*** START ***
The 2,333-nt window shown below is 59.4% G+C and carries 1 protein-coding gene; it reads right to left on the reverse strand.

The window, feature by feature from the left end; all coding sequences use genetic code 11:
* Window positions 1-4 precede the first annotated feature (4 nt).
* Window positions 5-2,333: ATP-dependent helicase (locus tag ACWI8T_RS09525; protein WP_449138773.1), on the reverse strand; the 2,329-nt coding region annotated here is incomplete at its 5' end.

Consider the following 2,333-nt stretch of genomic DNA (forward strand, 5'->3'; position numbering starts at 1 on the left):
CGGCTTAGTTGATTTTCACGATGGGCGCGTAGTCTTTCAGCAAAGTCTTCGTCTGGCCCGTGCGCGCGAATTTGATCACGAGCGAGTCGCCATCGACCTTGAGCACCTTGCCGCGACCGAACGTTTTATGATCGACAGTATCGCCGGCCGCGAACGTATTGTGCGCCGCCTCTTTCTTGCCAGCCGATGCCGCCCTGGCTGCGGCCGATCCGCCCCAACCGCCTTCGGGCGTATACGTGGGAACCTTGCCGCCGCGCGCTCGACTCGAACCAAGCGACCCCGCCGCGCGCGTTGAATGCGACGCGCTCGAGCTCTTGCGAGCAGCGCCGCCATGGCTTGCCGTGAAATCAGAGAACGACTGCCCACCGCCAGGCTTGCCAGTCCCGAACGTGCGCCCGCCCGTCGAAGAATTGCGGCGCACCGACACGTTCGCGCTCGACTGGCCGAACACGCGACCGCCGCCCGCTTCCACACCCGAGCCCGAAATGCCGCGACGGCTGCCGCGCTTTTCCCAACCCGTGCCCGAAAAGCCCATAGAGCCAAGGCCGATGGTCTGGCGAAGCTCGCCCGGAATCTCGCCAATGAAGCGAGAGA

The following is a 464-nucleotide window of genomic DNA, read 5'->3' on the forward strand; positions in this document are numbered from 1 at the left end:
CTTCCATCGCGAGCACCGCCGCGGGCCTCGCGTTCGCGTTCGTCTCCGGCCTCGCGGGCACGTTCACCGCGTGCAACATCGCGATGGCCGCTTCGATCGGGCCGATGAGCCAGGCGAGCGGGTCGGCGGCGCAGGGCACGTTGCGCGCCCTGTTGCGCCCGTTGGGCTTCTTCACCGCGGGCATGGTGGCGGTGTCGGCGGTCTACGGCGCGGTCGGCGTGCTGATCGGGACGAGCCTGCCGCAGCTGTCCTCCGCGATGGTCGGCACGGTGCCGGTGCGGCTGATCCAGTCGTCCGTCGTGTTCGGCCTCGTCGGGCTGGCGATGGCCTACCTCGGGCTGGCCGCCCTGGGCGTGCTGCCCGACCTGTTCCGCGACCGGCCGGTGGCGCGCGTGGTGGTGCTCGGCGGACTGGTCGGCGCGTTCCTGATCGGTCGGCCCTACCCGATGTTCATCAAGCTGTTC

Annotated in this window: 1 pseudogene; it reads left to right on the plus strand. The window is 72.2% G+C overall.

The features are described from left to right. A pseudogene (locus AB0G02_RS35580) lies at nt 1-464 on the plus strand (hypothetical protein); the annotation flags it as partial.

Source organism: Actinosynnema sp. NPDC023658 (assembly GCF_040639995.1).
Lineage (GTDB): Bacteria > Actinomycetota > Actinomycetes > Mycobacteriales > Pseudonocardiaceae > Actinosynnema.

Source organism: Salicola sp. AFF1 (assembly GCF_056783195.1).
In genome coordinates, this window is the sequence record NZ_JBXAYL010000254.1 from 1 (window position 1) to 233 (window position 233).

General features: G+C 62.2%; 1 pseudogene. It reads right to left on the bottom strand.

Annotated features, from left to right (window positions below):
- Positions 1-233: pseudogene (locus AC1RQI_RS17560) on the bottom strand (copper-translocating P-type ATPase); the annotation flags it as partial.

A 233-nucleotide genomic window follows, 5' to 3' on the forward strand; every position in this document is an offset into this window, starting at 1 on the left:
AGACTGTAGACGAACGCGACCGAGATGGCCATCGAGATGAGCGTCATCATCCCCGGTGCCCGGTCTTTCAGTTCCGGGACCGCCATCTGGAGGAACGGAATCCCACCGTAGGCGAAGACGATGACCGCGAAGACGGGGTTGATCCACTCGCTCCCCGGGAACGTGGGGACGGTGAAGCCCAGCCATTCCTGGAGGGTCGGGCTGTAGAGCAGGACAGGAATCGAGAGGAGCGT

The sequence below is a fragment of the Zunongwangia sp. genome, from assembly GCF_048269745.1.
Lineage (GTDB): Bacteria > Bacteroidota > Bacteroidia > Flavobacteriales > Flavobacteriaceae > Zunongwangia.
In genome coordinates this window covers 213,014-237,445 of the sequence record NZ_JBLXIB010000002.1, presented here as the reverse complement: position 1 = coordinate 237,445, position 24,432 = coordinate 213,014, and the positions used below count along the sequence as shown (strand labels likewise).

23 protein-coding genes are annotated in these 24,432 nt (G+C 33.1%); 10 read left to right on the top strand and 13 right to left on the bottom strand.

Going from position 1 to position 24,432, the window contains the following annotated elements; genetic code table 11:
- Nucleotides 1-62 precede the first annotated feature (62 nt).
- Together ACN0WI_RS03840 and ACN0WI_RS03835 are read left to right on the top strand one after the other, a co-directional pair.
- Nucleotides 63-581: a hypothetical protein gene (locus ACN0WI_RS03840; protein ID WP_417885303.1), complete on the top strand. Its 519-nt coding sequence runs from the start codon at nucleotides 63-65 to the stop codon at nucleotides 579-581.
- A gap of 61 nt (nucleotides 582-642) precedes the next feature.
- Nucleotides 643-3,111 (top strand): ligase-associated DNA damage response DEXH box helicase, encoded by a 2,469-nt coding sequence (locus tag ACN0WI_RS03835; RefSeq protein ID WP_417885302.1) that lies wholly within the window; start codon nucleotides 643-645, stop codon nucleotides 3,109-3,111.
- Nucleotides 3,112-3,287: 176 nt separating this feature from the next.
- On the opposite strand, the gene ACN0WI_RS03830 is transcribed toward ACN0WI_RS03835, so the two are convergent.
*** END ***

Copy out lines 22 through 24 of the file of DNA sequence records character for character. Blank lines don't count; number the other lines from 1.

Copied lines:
In genome coordinates this window covers 213,014-237,445 of the sequence record NZ_JBLXIB010000002.1, presented here as the reverse complement: position 1 = coordinate 237,445, position 24,432 = coordinate 213,014, and the positions used below count along the sequence as shown (strand labels likewise).

23 protein-coding genes are annotated in these 24,432 nt (G+C 33.1%); 10 read left to right on the top strand and 13 right to left on the bottom strand.

Going from position 1 to position 24,432, the window contains the following annotated elements; genetic code table 11: